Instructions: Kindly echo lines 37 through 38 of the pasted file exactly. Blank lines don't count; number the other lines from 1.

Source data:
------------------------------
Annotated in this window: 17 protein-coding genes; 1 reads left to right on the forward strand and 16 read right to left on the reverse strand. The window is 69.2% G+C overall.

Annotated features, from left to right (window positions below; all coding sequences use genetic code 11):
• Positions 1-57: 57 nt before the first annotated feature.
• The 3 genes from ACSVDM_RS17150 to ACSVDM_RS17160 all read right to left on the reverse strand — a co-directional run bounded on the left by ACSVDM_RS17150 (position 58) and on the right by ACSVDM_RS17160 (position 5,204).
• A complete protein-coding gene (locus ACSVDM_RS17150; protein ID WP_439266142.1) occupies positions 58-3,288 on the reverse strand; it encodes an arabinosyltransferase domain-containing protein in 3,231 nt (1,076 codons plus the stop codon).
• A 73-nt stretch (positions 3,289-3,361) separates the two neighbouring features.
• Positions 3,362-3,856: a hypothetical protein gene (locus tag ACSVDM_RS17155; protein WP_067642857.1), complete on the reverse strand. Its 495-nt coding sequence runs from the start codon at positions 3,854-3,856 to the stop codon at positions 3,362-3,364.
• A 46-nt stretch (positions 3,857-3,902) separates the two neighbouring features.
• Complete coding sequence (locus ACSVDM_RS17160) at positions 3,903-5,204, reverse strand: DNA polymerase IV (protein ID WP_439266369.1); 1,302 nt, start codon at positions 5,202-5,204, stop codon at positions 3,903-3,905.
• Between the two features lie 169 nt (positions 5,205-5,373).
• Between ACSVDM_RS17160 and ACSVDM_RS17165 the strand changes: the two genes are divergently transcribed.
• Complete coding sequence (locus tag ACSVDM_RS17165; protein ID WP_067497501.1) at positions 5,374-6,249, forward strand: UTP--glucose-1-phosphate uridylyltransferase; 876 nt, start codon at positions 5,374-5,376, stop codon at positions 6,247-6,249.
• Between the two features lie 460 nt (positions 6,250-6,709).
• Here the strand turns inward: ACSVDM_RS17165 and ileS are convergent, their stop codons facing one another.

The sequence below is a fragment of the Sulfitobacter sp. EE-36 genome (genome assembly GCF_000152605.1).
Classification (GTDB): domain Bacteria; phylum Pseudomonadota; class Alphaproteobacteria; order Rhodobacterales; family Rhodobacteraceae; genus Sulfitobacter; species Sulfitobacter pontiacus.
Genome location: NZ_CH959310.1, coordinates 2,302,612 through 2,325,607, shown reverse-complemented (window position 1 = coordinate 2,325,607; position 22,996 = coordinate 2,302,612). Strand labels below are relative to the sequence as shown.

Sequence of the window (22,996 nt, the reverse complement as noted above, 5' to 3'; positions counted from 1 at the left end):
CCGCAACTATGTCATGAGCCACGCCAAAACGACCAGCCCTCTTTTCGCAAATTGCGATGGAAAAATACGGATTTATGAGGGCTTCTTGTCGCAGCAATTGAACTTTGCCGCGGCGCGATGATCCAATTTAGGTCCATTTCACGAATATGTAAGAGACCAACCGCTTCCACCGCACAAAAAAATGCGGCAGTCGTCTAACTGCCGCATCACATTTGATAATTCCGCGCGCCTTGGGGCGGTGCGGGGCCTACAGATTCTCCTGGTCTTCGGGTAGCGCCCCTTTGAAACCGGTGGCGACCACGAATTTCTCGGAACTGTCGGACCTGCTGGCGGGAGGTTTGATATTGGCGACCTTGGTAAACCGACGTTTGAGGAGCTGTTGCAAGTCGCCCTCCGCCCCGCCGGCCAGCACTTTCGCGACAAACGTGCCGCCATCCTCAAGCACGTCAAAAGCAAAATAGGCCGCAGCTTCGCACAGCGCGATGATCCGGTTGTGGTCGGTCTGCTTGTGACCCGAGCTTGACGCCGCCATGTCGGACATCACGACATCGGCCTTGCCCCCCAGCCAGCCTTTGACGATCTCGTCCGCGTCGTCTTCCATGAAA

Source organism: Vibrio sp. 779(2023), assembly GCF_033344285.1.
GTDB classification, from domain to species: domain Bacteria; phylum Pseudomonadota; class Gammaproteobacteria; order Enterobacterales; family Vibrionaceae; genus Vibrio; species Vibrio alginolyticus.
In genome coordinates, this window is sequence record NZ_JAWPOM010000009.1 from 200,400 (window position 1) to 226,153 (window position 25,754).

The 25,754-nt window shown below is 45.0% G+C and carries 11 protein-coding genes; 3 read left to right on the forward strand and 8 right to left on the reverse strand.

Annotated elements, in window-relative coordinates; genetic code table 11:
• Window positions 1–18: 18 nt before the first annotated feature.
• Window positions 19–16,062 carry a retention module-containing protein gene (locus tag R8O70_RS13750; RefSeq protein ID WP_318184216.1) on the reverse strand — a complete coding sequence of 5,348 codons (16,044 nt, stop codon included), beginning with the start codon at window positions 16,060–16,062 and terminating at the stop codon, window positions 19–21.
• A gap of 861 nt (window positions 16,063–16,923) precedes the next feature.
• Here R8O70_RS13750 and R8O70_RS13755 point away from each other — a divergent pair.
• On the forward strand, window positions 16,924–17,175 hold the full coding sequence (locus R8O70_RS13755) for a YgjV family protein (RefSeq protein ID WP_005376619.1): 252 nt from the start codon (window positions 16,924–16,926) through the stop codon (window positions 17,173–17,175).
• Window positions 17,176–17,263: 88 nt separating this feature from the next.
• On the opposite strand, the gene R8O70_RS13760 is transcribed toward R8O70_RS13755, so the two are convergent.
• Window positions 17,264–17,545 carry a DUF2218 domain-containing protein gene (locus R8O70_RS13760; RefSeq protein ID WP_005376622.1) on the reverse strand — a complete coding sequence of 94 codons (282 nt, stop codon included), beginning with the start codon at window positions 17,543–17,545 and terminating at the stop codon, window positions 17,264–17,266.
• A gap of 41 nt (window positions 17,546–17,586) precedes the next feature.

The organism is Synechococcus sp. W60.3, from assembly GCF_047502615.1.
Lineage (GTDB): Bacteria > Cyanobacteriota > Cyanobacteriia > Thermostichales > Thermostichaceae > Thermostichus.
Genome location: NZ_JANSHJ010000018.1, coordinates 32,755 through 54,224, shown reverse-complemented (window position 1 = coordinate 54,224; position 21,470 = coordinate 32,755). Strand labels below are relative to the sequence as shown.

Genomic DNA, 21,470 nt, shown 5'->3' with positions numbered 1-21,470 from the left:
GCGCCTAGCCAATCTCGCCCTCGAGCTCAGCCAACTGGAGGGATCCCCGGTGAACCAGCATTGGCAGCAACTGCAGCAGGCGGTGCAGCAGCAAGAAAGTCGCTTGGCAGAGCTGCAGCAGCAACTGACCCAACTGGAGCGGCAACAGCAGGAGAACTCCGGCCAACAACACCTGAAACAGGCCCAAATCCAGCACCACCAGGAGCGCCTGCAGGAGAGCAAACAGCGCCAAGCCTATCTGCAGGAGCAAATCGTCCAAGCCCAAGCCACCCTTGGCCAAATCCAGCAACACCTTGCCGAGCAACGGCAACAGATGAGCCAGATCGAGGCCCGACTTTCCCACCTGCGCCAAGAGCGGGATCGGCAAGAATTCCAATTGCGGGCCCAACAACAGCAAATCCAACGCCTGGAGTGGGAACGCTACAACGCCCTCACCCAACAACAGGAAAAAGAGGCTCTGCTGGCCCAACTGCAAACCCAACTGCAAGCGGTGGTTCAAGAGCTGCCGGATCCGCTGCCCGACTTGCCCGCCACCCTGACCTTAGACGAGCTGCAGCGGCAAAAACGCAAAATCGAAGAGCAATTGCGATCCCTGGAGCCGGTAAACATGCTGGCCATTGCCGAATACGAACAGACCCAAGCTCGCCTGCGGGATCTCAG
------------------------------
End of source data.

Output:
Genomic DNA, 21,470 nt, shown 5'->3' with positions numbered 1-21,470 from the left:
GCGCCTAGCCAATCTCGCCCTCGAGCTCAGCCAACTGGAGGGATCCCCGGTGAACCAGCATTGGCAGCAACTGCAGCAGGCGGTGCAGCAGCAAGAAAGTCGCTTGGCAGAGCTGCAGCAGCAACTGACCCAACTGGAGCGGCAACAGCAGGAGAACTCCGGCCAACAACACCTGAAACAGGCCCAAATCCAGCACCACCAGGAGCGCCTGCAGGAGAGCAAACAGCGCCAAGCCTATCTGCAGGAGCAAATCGTCCAAGCCCAAGCCACCCTTGGCCAAATCCAGCAACACCTTGCCGAGCAACGGCAACAGATGAGCCAGATCGAGGCCCGACTTTCCCACCTGCGCCAAGAGCGGGATCGGCAAGAATTCCAATTGCGGGCCCAACAACAGCAAATCCAACGCCTGGAGTGGGAACGCTACAACGCCCTCACCCAACAACAGGAAAAAGAGGCTCTGCTGGCCCAACTGCAAACCCAACTGCAAGCGGTGGTTCAAGAGCTGCCGGATCCGCTGCCCGACTTGCCCGCCACCCTGACCTTAGACGAGCTGCAGCGGCAAAAACGCAAAATCGAAGAGCAATTGCGATCCCTGGAGCCGGTAAACATGCTGGCCATTGCCGAATACGAACAGACCCAAGCTCGCCTGCGGGATCTCAG